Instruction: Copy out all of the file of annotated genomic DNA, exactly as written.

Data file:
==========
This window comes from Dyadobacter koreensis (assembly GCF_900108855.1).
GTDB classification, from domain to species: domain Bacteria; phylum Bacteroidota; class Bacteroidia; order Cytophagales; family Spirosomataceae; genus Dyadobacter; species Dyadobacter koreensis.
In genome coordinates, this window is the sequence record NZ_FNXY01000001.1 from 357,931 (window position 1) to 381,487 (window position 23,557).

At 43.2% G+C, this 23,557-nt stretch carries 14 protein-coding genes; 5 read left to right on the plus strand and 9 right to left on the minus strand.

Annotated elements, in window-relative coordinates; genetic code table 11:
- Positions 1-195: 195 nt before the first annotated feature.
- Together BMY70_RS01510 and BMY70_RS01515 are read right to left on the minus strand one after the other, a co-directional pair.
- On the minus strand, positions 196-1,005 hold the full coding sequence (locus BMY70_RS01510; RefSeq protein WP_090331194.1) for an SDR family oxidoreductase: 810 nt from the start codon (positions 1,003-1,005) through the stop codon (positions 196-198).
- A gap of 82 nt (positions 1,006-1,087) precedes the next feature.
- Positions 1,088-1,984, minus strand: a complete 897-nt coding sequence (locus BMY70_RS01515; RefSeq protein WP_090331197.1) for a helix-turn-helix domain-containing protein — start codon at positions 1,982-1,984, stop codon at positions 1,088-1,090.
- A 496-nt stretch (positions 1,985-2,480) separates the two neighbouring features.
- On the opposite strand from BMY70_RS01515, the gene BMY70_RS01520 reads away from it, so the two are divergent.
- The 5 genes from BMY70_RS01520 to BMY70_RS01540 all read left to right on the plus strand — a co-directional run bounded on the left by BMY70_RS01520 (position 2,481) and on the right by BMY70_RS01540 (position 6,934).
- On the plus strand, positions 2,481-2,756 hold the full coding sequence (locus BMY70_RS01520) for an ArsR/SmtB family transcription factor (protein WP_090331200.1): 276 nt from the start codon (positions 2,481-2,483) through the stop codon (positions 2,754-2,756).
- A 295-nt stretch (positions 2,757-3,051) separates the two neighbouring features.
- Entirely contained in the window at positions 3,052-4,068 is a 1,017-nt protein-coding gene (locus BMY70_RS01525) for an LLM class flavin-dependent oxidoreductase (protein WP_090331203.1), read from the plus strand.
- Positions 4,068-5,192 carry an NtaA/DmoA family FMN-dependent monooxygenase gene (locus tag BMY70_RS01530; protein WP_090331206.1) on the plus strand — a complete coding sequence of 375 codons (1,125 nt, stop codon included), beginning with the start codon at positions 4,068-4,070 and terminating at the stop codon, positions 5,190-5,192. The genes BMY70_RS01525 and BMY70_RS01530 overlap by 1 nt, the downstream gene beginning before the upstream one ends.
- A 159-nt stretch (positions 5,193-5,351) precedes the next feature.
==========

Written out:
This window comes from Dyadobacter koreensis (assembly GCF_900108855.1).
GTDB classification, from domain to species: domain Bacteria; phylum Bacteroidota; class Bacteroidia; order Cytophagales; family Spirosomataceae; genus Dyadobacter; species Dyadobacter koreensis.
In genome coordinates, this window is the sequence record NZ_FNXY01000001.1 from 357,931 (window position 1) to 381,487 (window position 23,557).

At 43.2% G+C, this 23,557-nt stretch carries 14 protein-coding genes; 5 read left to right on the plus strand and 9 right to left on the minus strand.

Annotated elements, in window-relative coordinates; genetic code table 11:
- Positions 1-195: 195 nt before the first annotated feature.
- Together BMY70_RS01510 and BMY70_RS01515 are read right to left on the minus strand one after the other, a co-directional pair.
- On the minus strand, positions 196-1,005 hold the full coding sequence (locus BMY70_RS01510; RefSeq protein WP_090331194.1) for an SDR family oxidoreductase: 810 nt from the start codon (positions 1,003-1,005) through the stop codon (positions 196-198).
- A gap of 82 nt (positions 1,006-1,087) precedes the next feature.
- Positions 1,088-1,984, minus strand: a complete 897-nt coding sequence (locus BMY70_RS01515; RefSeq protein WP_090331197.1) for a helix-turn-helix domain-containing protein — start codon at positions 1,982-1,984, stop codon at positions 1,088-1,090.
- A 496-nt stretch (positions 1,985-2,480) separates the two neighbouring features.
- On the opposite strand from BMY70_RS01515, the gene BMY70_RS01520 reads away from it, so the two are divergent.
- The 5 genes from BMY70_RS01520 to BMY70_RS01540 all read left to right on the plus strand — a co-directional run bounded on the left by BMY70_RS01520 (position 2,481) and on the right by BMY70_RS01540 (position 6,934).
- On the plus strand, positions 2,481-2,756 hold the full coding sequence (locus BMY70_RS01520) for an ArsR/SmtB family transcription factor (protein WP_090331200.1): 276 nt from the start codon (positions 2,481-2,483) through the stop codon (positions 2,754-2,756).
- A 295-nt stretch (positions 2,757-3,051) separates the two neighbouring features.
- Entirely contained in the window at positions 3,052-4,068 is a 1,017-nt protein-coding gene (locus BMY70_RS01525) for an LLM class flavin-dependent oxidoreductase (protein WP_090331203.1), read from the plus strand.
- Positions 4,068-5,192 carry an NtaA/DmoA family FMN-dependent monooxygenase gene (locus tag BMY70_RS01530; protein WP_090331206.1) on the plus strand — a complete coding sequence of 375 codons (1,125 nt, stop codon included), beginning with the start codon at positions 4,068-4,070 and terminating at the stop codon, positions 5,190-5,192. The genes BMY70_RS01525 and BMY70_RS01530 overlap by 1 nt, the downstream gene beginning before the upstream one ends.
- A 159-nt stretch (positions 5,193-5,351) precedes the next feature.